Thursday, February 02, 2012

Where I Live: Querencia Country Part 1

This is either overdue or redundant. But when I sent some of these to not very "Anonymous" commenter- in- chief Lane Batot, to satisfy his curiosity about the country, he thought I should blog them. The physical "structure" of the land, and its use patterns, will be utterly familiar to Westerners but perhaps a bit alien to Eastern or European readers.

From my note to Lane:

"I live downtown in a town of less than 1000 on a dirt road-- the only pavement except two cross streets less than a mile long is the road through. It is 30 miles east to the county seat, 2500 feet below on the Big Rio, and there are only two towns between us and the Arizona border, 120 miles west. This east -west road, Rte 60, divides two Connecticut- sized blocks each of which has basically ONE paved road through, with well under 6000 population in the southern one. They are "filled" with big ranches, mostly public land (National Forest to the south, BLM everywhere) and a small Indian rez N. Average elevation is probably 7000 feet, peaks up to almost 11,000, cold winters, dry not too hot summers, late summer monsoons if we are lucky. No jobs & fewer people than in the cattle & mining days."

"When Aldo Leopold was a predator controller, in 1914, he gave a talk in the no- longer existing "Magdalena Sportsman's Hall", to 700 people. There are just over that number now in the whole town! Then, there were upward of 5000-- some say at its height almost twice that! It was a cattle shipping center with a rail spur up from the valley and a mining center."

"No suburbs here or in most of the rural west-- nothing but open land between towns. I can hawk or course within walking distance..."

Pix: town & high desert plains. I will do more town, and montane forest, later (because of our vertical range from 5 to almost 11,000 feet above sea level, we have the entire gamut of Rockies ecosystems from Canada to Mexico within 40 miles-- elk and peccary, Nutcrackers and Hepatic tanagers and Vermillion flycatchers...) Please click on photos to see them larger, especially the first one.

Panorama of town in winter by Jackson, looking south. Entire town-- nothing but ranches east or west for 30 miles, LESS in terms of human presence north or south. The high peaks of the Magdalena mountain range are cut off by clouds.

Looking east and down from the Magdalena mountains over Lee's ranch in the next set and toward the Rio behind the peak...

Lee's ranch on the plain where we hunt; Lee showing Vadim Gorbatov his print based on sketches V made there.

Box canyon cut below plain; Lib by seasonal "river" that cut it:


Anonymous said...

Ho Steve

Great description of the high South Western desert- makes me want to see it again!... Big, wide, spacious, barren? and beautiful..............a privilege to have been shown your backyard and its' inhabitants , human and otherwise - a never to be forgotten experience .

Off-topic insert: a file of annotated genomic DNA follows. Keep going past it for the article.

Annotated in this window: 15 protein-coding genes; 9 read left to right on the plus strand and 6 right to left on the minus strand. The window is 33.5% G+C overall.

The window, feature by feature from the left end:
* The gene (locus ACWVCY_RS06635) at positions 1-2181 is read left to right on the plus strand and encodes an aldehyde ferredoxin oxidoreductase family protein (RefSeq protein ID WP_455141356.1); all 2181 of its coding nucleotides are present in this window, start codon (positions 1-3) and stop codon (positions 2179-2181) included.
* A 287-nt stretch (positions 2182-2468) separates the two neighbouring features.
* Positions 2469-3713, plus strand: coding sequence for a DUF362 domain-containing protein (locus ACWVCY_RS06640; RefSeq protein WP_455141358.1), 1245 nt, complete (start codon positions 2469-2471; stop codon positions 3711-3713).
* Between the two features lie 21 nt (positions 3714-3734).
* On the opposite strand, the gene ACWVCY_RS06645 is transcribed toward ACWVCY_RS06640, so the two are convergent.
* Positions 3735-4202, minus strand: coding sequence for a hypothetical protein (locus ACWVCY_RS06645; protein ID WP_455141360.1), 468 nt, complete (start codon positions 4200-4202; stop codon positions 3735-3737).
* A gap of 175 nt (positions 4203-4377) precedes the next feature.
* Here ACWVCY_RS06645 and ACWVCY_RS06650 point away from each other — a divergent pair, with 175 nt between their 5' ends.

May the Realtors and other potential exploiters be kept at bay by the wonderful isolation, and lack of water!


Proclus said...

With a few substitutions of names and numbers, this could almost serve as a description of my old home town, though it, being a couple hundred miles north, has proportionally more of Colorado and less of Mexico. One notable difference is in the degree to which the surrounding land is privately owned. Most of the surrounding country was part of the Beaubien-Miranda land grant, and was, at various times parceled out into various private ranches. We still had pretty free rein to hike where we wanted, through the goodwill or ignorance of landowners. For a while we were unable to traverse the thousand foot Mesa behind our house, because the owner of the side facing us was known to dislike trespassers, but my brother and I got untrammeled access after we fed some bum calves for him while he was visiting family in Iowa. Living in a city I have begun to wonder at how commonplace those experiences seemed, and how immensely I would enjoy walking on even a little hill like that today.

Anonymous said...

Very nice. The large shadow cast by oil exploration has darken my Eastern Montana home. I hope your country remains...unchanged. Tom Condon Glendive, Montana

Peculiar said...

Proclus, I recall when you first visited Magdalena you commented, "This ranchland is all very well, but when I think of the real New Mexico I think foremost of orchards." Understandable given your terroir, but I've always found it amusing!

Proclus said...

Peculiar--that's funny; I suppose I might have said something to that effect. The derelict orchards of Colfax County are another of the features of my childhood that I remember fondly. It may perhaps only be with the benefit of having seen more of the country that I can see the ways in which every little New Mexico town resembles another, albeit with more or less mountains, plains, Indians, orchards, sand, tourists, hippies, and a few other variables.

Anonymous said...

Beautiful. Thanks.

Jim Cornelius